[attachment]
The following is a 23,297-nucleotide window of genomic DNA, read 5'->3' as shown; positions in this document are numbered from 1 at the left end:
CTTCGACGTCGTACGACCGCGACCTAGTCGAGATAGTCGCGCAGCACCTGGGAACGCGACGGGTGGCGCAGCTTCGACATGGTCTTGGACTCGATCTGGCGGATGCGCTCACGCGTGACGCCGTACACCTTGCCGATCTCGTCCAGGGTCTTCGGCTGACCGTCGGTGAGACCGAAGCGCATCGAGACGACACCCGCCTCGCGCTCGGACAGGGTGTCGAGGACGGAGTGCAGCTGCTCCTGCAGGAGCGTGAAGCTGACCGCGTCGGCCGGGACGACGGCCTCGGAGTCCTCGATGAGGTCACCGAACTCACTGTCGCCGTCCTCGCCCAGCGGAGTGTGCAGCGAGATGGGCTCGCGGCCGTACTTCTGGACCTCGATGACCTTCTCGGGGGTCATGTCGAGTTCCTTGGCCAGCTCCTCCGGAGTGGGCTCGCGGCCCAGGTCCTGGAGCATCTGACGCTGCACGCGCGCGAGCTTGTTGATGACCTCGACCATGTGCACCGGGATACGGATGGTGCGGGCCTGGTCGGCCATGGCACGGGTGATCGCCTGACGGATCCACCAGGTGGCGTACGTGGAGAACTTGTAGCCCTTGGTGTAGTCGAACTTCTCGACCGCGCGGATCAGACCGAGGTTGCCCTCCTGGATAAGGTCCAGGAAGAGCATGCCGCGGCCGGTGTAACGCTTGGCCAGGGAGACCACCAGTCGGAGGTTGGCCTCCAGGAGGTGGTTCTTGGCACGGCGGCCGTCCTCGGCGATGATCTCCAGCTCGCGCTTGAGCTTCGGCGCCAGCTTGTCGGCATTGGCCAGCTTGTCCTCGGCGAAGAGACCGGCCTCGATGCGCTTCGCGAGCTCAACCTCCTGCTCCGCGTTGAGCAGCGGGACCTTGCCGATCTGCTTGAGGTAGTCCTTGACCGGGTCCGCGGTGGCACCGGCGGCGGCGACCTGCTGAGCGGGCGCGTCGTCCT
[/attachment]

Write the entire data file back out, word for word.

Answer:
The following is a 23,297-nucleotide window of genomic DNA, read 5'->3' as shown; positions in this document are numbered from 1 at the left end:
CTTCGACGTCGTACGACCGCGACCTAGTCGAGATAGTCGCGCAGCACCTGGGAACGCGACGGGTGGCGCAGCTTCGACATGGTCTTGGACTCGATCTGGCGGATGCGCTCACGCGTGACGCCGTACACCTTGCCGATCTCGTCCAGGGTCTTCGGCTGACCGTCGGTGAGACCGAAGCGCATCGAGACGACACCCGCCTCGCGCTCGGACAGGGTGTCGAGGACGGAGTGCAGCTGCTCCTGCAGGAGCGTGAAGCTGACCGCGTCGGCCGGGACGACGGCCTCGGAGTCCTCGATGAGGTCACCGAACTCACTGTCGCCGTCCTCGCCCAGCGGAGTGTGCAGCGAGATGGGCTCGCGGCCGTACTTCTGGACCTCGATGACCTTCTCGGGGGTCATGTCGAGTTCCTTGGCCAGCTCCTCCGGAGTGGGCTCGCGGCCCAGGTCCTGGAGCATCTGACGCTGCACGCGCGCGAGCTTGTTGATGACCTCGACCATGTGCACCGGGATACGGATGGTGCGGGCCTGGTCGGCCATGGCACGGGTGATCGCCTGACGGATCCACCAGGTGGCGTACGTGGAGAACTTGTAGCCCTTGGTGTAGTCGAACTTCTCGACCGCGCGGATCAGACCGAGGTTGCCCTCCTGGATAAGGTCCAGGAAGAGCATGCCGCGGCCGGTGTAACGCTTGGCCAGGGAGACCACCAGTCGGAGGTTGGCCTCCAGGAGGTGGTTCTTGGCACGGCGGCCGTCCTCGGCGATGATCTCCAGCTCGCGCTTGAGCTTCGGCGCCAGCTTGTCGGCATTGGCCAGCTTGTCCTCGGCGAAGAGACCGGCCTCGATGCGCTTCGCGAGCTCAACCTCCTGCTCCGCGTTGAGCAGCGGGACCTTGCCGATCTGCTTGAGGTAGTCCTTGACCGGGTCCGCGGTGGCACCGGCGGCGGCGACCTGCTGAGCGGGCGCGTCGTCCT